MINNERIYA, August 12, 2011 (AFP) – Thousands of workers, soldiers and volunteers fanned out across Sri Lanka on Friday to begin the country’s first national elephant survey despite a boycott by some wildlife groups. Hundreds of conservationists decided not to take part because of fears prompted by comments from a minister that the survey will be used to seize elephants and send them to temples for use in religious ceremonies.
Some 4,000 people are taking part in the two-day survey which is the first time formerly war-ravaged Sri Lanka has attempted to count elephants in all of its national parks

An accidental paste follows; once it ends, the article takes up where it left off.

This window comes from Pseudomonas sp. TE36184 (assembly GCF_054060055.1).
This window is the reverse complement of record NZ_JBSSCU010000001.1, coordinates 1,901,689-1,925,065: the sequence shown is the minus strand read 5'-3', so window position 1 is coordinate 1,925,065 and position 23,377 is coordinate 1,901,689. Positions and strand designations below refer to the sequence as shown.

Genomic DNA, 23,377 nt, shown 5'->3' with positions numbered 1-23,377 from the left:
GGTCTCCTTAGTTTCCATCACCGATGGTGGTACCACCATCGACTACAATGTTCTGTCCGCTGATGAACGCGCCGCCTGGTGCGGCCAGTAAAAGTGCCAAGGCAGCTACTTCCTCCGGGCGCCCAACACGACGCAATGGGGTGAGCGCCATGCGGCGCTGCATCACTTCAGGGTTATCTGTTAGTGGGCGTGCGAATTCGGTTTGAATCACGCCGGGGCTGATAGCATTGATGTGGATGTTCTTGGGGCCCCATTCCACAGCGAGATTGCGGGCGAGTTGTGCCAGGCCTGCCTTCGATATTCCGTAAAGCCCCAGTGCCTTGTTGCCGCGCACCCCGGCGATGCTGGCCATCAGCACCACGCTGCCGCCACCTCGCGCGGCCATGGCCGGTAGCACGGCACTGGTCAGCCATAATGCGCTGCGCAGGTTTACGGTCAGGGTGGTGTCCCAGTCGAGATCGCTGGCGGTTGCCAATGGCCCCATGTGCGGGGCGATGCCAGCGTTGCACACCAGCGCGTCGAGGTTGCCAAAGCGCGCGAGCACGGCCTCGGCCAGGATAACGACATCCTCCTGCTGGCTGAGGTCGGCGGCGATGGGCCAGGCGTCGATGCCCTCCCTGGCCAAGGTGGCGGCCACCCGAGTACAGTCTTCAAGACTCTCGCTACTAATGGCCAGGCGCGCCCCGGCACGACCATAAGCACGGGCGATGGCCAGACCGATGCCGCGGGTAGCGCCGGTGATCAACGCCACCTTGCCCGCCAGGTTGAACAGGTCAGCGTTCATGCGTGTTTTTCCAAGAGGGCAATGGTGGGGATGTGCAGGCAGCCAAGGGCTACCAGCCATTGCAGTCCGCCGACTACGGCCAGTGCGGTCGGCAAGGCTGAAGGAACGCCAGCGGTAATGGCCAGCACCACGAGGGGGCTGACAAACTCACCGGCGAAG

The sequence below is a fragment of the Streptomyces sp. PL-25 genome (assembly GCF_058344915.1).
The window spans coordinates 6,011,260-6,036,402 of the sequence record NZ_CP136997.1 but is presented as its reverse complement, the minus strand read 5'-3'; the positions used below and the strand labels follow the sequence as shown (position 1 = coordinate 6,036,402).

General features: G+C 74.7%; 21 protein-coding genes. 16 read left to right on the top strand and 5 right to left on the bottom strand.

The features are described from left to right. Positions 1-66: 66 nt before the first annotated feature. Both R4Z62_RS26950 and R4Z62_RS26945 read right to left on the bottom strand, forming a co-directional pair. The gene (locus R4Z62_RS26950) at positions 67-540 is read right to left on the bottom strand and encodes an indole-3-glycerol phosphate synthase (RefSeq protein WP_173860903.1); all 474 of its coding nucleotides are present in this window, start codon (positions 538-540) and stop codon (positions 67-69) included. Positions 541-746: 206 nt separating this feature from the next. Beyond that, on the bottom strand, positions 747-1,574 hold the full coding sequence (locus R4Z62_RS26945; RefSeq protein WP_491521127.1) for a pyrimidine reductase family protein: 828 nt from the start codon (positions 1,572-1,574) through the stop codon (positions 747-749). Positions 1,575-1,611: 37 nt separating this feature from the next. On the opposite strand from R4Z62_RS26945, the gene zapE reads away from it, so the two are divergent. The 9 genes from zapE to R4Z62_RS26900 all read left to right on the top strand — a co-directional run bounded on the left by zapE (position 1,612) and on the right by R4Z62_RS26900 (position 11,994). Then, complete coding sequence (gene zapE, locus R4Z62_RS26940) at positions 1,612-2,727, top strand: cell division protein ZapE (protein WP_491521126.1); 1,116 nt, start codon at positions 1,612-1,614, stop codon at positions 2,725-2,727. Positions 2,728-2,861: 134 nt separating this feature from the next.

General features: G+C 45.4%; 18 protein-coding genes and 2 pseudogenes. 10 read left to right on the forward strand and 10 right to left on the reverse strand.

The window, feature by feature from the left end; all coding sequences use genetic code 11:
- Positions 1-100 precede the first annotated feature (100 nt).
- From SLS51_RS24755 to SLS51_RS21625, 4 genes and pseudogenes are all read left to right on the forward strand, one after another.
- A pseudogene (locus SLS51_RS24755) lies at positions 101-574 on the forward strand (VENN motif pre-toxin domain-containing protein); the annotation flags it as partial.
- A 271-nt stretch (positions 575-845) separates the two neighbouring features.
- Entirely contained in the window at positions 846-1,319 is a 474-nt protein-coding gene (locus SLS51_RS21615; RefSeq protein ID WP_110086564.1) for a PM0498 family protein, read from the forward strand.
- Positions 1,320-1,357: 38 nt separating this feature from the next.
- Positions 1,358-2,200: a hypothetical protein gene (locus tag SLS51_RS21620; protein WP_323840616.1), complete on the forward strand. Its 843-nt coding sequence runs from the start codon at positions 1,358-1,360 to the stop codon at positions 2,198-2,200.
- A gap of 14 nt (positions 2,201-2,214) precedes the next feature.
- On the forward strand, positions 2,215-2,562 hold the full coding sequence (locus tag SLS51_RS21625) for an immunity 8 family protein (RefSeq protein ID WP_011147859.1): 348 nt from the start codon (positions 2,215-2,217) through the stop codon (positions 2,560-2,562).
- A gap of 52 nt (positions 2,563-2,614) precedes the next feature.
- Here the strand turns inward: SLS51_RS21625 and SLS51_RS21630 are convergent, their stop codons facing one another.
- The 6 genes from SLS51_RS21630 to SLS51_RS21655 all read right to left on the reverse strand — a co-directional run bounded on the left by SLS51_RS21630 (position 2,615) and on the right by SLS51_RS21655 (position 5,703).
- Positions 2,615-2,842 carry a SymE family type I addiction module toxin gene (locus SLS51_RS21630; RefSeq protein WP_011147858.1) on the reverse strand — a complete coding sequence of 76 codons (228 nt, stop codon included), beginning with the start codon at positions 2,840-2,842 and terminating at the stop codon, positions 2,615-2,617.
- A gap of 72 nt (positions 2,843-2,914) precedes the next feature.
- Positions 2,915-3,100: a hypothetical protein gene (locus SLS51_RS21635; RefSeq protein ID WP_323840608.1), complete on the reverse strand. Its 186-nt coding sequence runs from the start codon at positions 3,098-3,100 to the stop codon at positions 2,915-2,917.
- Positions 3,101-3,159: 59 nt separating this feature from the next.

The enumerators headed out before dawn on Friday and started the count at watering holes, ancient irrigation tanks and lakes commonly used by elephants.
The animals will be categorised according to gender and the number of young, Pradeep Hettiarachchi, park warden at the Minneriya National Park told AFP.
“We have the largest concentration of wild elephants in a single park and the survey will give us valuable information for park planning and conservation work,” Hettiarachchi said.
The boycott was triggered by reported comments by Wildlife Minister S. M. Chandrasena earlier this week who said that the